September 21, 2021
How to prepare your garden for winter
As fall approaches, it’s time to prepare your garden for winter, and to set yourself up for a successful spring.

Niki Jabbour, author of Growing Under Cover and a contributor, explained the methods used to prepare a garden for winter may have a big impact on your yard when new blooms begin to emerge in spring.

“I think one of the biggest misconceptions gardeners have about winter prep is that they have to tidy up the garden completely,” Jabbour said. “A little messiness in the form of leaves or stems is a good thing. We all want to attract and support bees, butterflies and beneficial insects to our gardens and reducing fall garden clean up is a great place to start.”

Scraping the garden clean of debris, foliage and dead plant material can have a huge ecological impact on the insects who still occupy, and often hibernate in, our yards.

“The idea of a fall garden clean up has changed dramatically in recent years and most experts, including myself, now recommend a hands-off approach,” says Jabbour.

This means, instead of picking up every leaf and cutting back every dead stem, it’s better to leave garden debris in place for the winter.
niki jabbour
“Our gardens provide habitats and overwintering protection for many species of bees, butterflies and other pollinating and beneficial insects,” explains Jabbour. “If we tidy and trim in autumn, we eliminate these protective places for good bugs. For example, many native bee species overwinter in the hollow stems of ornamental grasses and perennials, and butterfly chrysalises tuck into leaf litter. If we cut all back stems and clean up the leaves there will be few sheltered spots for these important creatures.”

Jabbour usually limits her winter garden clean up to simply raking leaves from the grass. Instead of discarding the fallen leaves, she moves them to areas beneath trees or to the edge of her property. They can also be piled around tender perennials or roses to insulate the plants from the freeze and thaw cycles of winter. In the spring, these leaves can be moved to a compost bin, which eventually will circle back to feeding one’s soil.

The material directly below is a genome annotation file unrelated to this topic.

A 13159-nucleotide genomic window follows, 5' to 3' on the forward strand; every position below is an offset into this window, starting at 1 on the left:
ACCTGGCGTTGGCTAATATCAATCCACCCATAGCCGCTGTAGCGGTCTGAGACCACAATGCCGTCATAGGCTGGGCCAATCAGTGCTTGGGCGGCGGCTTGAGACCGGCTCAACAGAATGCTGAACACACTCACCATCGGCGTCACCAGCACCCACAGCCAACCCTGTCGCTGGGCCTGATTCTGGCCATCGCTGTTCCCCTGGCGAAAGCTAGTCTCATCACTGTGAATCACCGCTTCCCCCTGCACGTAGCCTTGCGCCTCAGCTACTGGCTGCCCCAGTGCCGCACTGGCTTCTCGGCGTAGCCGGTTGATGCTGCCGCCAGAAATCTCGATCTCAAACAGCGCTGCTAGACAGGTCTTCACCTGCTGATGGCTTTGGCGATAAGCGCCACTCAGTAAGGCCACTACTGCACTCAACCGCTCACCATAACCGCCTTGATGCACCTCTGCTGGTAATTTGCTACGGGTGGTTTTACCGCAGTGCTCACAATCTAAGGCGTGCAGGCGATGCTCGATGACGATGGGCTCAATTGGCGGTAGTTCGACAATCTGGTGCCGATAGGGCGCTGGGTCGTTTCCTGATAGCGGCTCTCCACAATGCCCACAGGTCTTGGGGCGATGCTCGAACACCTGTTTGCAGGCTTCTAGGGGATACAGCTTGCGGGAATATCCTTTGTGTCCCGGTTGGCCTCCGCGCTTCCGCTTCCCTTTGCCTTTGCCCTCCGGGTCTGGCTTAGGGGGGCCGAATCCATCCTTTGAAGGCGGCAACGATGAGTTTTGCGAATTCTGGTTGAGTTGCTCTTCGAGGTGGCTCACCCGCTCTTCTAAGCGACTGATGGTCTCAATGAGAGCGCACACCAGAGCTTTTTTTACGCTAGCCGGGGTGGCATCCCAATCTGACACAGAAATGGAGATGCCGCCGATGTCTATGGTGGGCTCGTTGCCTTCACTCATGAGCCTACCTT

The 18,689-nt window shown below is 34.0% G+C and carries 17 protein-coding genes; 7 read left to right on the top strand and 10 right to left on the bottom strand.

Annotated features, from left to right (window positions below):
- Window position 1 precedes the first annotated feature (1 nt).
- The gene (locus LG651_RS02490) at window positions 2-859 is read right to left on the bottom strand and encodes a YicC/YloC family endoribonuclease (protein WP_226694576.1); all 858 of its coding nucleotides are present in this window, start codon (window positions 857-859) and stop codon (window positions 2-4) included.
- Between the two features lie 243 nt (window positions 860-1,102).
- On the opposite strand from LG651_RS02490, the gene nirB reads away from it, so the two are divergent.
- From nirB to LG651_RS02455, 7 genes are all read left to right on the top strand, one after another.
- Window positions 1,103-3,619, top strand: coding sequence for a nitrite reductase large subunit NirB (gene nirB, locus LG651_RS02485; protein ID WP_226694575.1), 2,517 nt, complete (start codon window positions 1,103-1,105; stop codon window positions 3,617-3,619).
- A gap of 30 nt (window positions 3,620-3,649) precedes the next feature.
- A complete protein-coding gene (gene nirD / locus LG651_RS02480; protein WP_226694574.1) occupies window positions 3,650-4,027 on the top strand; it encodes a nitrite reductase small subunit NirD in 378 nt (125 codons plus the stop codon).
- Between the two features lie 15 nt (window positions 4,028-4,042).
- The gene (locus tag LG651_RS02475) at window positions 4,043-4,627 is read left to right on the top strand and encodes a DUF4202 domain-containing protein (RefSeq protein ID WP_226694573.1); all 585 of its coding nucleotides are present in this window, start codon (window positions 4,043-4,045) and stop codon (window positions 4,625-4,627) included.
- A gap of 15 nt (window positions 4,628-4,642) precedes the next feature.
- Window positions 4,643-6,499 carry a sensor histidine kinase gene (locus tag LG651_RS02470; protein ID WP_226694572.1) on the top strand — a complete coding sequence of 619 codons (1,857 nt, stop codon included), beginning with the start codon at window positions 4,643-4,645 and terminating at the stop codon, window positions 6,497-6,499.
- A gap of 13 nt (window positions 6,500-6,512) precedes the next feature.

“I also like to leave stems of perennials, like coneflowers, in the garden. Not only can they offer shelter to overwintering bees and beneficial insects, but they also add interest to the winter garden and often provide seeds for hungry birds,” adds Jabbour.

While your garden may not need an active clean up, homeowners can instead shift efforts to their containers, window boxes, baskets and potted plants.

“I like to tidy up the pots and store them for winter,” says Jabbour. “I begin by cleaning up the plant debris in the containers and adding it to my compost bin. I then dump the used potting mix in my raised vegetable beds, or an area of the garden that could use a little more soil. Finally, I rinse out the containers with my hose, and once they’re dry, I stack and store them in my garden shed for winter.”
Leaving plastic and terra cottage containers filled with soil and outside all winter long can result in cracked or damaged pots.

While taking a hands-off approach may be the best way to clean your garden for the winter, Jabbour notes it is still important to look out for, and remove, diseased materials from the garden. Issues like white mold, blight or diseased leaves and stems can do more damage than good to your garden. You should also avoid adding such materials to your compost, as it likely will not reach high enough temperatures to kill pathogens.

Using these tips, preparing your garden for the winter may be a bit easier than ever. Instead, homeowners can shift their focus on composting, mulching and preparing soil to promote plant growth in the spring, all while supporting the life-cycles of those who live between our leaves.